13.9 Treatment of hypertension to individualized target levels is indicated in most older adults. C

13.10 Treatment of other cardiovascular risk factors should be individualized in older adults considering the time frame of benefit. Lipid-lowering therapy and aspirin therapy may benefit those with life expectancies at least equal to the time frame of primary prevention or secondary intervention trials. E

Lifestyle Management

13.11 Optimal nutrition and protein intake is recommended for older adults; regular exercise, including aerobic activity, weight-bearing exercise, and/or resistance training, should be encouraged in all older adults who can safely engage in such activities. B

13.12 For older adults with type 2 diabetes, overweight/obesity, and capacity to safely exercise, an intensive lifestyle intervention focused on dietary changes, physical activity, and modest weight loss (e.g., 5–7%) should be considered for its benefits on quality of life, mobility and physical functioning, and cardiometabolic risk factor control. A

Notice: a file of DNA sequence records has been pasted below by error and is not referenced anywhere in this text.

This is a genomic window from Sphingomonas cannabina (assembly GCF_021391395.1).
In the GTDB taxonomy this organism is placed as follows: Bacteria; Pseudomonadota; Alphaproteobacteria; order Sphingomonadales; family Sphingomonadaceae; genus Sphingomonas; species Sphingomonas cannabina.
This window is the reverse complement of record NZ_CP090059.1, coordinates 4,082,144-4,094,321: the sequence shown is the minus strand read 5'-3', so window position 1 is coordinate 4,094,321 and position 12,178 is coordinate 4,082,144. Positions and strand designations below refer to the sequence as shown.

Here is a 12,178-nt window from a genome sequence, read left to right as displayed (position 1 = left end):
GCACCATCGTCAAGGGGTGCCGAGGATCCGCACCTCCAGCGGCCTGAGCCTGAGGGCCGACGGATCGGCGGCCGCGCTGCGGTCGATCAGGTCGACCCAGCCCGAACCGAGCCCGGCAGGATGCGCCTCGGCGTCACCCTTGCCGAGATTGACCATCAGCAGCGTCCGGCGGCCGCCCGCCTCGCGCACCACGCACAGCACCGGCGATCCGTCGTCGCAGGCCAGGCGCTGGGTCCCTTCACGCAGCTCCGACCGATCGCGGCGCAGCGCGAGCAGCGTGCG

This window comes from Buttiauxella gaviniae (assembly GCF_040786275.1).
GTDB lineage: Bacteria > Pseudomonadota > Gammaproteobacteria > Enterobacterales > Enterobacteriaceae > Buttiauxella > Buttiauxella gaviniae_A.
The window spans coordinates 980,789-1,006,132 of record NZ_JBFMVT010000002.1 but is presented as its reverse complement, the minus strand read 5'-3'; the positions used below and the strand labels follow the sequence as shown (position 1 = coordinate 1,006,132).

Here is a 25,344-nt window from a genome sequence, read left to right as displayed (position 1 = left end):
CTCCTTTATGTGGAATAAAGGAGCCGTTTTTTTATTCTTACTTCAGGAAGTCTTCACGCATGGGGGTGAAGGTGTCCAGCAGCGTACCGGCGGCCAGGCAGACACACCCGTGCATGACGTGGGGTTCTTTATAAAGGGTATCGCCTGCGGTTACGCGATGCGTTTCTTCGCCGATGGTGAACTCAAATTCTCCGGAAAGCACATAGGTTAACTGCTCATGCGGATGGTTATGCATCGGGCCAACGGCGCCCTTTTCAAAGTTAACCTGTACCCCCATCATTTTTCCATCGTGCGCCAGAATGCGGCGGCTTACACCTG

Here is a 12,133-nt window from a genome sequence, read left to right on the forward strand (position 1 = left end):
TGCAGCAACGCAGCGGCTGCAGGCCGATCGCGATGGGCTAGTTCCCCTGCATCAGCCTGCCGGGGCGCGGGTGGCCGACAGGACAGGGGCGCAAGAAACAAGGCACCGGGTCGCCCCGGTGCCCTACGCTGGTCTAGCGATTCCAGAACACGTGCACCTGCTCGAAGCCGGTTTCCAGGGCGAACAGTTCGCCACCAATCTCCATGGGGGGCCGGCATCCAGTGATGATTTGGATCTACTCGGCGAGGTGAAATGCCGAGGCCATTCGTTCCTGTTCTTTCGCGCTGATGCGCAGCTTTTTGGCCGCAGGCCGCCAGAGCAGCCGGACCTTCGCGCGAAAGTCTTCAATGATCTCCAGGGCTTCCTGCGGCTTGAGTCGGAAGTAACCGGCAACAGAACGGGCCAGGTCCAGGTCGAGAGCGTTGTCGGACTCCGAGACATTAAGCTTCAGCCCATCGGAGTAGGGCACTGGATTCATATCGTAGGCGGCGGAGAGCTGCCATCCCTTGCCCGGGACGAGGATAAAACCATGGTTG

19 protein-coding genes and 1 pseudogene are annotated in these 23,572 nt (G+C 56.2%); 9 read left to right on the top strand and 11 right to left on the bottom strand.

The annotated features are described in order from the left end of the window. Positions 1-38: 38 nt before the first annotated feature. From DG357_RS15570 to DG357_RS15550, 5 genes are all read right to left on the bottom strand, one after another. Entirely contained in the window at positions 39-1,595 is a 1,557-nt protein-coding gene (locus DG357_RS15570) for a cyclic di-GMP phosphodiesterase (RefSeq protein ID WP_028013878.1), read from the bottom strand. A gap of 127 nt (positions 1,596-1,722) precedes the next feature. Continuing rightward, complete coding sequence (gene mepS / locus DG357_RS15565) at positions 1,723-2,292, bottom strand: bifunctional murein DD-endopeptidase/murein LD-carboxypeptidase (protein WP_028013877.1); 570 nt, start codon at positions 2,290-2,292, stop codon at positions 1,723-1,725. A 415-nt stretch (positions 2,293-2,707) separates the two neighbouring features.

Pharmacologic Therapy

13.13 In older adults with type 2 diabetes at increased risk of hypoglycemia, medication classes with low risk of hypoglycemia are preferred. B

13.14 Overtreatment of diabetes is common in older adults and should be avoided. B

13.15 Deintensification (or simplification) of complex regimens is recommended to reduce the risk of hypoglycemia and polypharmacy, if it can be achieved within the individualized A1C target. B

13.16 Consider costs of care and insurance coverage rules when developing treatment plans in order to reduce risk of cost-related nonadherence. B
 

Treatment in Skilled Nursing Facilities and Nursing Homes

13.17 Consider diabetes education for the staff of long-term care and rehabilitation facilities to improve the management of older adults with diabetes. E

13.18 Patients with diabetes residing in long-term care facilities need careful assessment to establish individualized glycemic goals and to make appropriate choices of glucose-lowering agents based on their clinical and functional status. E

End-of-Life Care

13.19 When palliative care is needed in older adults with diabetes, providers should initiate conversations regarding the goals and intensity of care. Strict glucose and blood pressure control are not necessary E, and simplification of regimens can be considered. Similarly, the intensity of lipid management can be relaxed, and withdrawal of lipid-lowering therapy may be appropriate. A